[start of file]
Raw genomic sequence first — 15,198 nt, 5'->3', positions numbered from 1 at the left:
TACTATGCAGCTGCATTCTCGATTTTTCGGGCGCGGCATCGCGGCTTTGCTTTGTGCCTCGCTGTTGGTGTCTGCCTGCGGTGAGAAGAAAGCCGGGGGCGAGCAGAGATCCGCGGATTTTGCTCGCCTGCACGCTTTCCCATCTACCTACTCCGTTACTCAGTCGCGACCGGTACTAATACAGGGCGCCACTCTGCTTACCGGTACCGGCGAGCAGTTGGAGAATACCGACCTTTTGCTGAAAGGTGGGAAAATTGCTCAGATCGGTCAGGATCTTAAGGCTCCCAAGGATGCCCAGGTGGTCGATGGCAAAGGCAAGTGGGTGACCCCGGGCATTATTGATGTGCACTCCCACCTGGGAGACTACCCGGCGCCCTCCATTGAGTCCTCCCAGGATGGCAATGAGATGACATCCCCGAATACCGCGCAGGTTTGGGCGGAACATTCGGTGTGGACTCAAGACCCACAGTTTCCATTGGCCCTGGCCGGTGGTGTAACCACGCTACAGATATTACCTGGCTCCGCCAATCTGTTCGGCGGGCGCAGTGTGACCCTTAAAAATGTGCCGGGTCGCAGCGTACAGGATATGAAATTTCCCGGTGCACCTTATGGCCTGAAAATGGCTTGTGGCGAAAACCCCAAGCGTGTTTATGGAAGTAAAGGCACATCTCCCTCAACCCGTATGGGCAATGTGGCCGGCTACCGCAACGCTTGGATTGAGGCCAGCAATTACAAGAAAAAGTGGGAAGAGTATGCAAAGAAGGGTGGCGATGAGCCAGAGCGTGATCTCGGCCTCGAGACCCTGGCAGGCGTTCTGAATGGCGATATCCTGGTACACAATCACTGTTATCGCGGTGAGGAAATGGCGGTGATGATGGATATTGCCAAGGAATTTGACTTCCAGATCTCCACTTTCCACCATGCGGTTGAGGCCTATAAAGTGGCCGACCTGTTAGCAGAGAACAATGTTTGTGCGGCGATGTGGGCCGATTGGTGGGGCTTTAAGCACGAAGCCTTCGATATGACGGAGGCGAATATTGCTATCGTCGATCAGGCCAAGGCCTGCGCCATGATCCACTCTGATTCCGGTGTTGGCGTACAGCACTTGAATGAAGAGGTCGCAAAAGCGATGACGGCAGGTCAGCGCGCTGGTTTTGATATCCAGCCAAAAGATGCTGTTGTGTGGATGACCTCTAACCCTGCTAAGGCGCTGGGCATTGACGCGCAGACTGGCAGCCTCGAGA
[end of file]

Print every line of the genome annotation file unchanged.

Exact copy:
Raw genomic sequence first — 15,198 nt, 5'->3', positions numbered from 1 at the left:
TACTATGCAGCTGCATTCTCGATTTTTCGGGCGCGGCATCGCGGCTTTGCTTTGTGCCTCGCTGTTGGTGTCTGCCTGCGGTGAGAAGAAAGCCGGGGGCGAGCAGAGATCCGCGGATTTTGCTCGCCTGCACGCTTTCCCATCTACCTACTCCGTTACTCAGTCGCGACCGGTACTAATACAGGGCGCCACTCTGCTTACCGGTACCGGCGAGCAGTTGGAGAATACCGACCTTTTGCTGAAAGGTGGGAAAATTGCTCAGATCGGTCAGGATCTTAAGGCTCCCAAGGATGCCCAGGTGGTCGATGGCAAAGGCAAGTGGGTGACCCCGGGCATTATTGATGTGCACTCCCACCTGGGAGACTACCCGGCGCCCTCCATTGAGTCCTCCCAGGATGGCAATGAGATGACATCCCCGAATACCGCGCAGGTTTGGGCGGAACATTCGGTGTGGACTCAAGACCCACAGTTTCCATTGGCCCTGGCCGGTGGTGTAACCACGCTACAGATATTACCTGGCTCCGCCAATCTGTTCGGCGGGCGCAGTGTGACCCTTAAAAATGTGCCGGGTCGCAGCGTACAGGATATGAAATTTCCCGGTGCACCTTATGGCCTGAAAATGGCTTGTGGCGAAAACCCCAAGCGTGTTTATGGAAGTAAAGGCACATCTCCCTCAACCCGTATGGGCAATGTGGCCGGCTACCGCAACGCTTGGATTGAGGCCAGCAATTACAAGAAAAAGTGGGAAGAGTATGCAAAGAAGGGTGGCGATGAGCCAGAGCGTGATCTCGGCCTCGAGACCCTGGCAGGCGTTCTGAATGGCGATATCCTGGTACACAATCACTGTTATCGCGGTGAGGAAATGGCGGTGATGATGGATATTGCCAAGGAATTTGACTTCCAGATCTCCACTTTCCACCATGCGGTTGAGGCCTATAAAGTGGCCGACCTGTTAGCAGAGAACAATGTTTGTGCGGCGATGTGGGCCGATTGGTGGGGCTTTAAGCACGAAGCCTTCGATATGACGGAGGCGAATATTGCTATCGTCGATCAGGCCAAGGCCTGCGCCATGATCCACTCTGATTCCGGTGTTGGCGTACAGCACTTGAATGAAGAGGTCGCAAAAGCGATGACGGCAGGTCAGCGCGCTGGTTTTGATATCCAGCCAAAAGATGCTGTTGTGTGGATGACCTCTAACCCTGCTAAGGCGCTGGGCATTGACGCGCAGACTGGCAGCCTCGAGA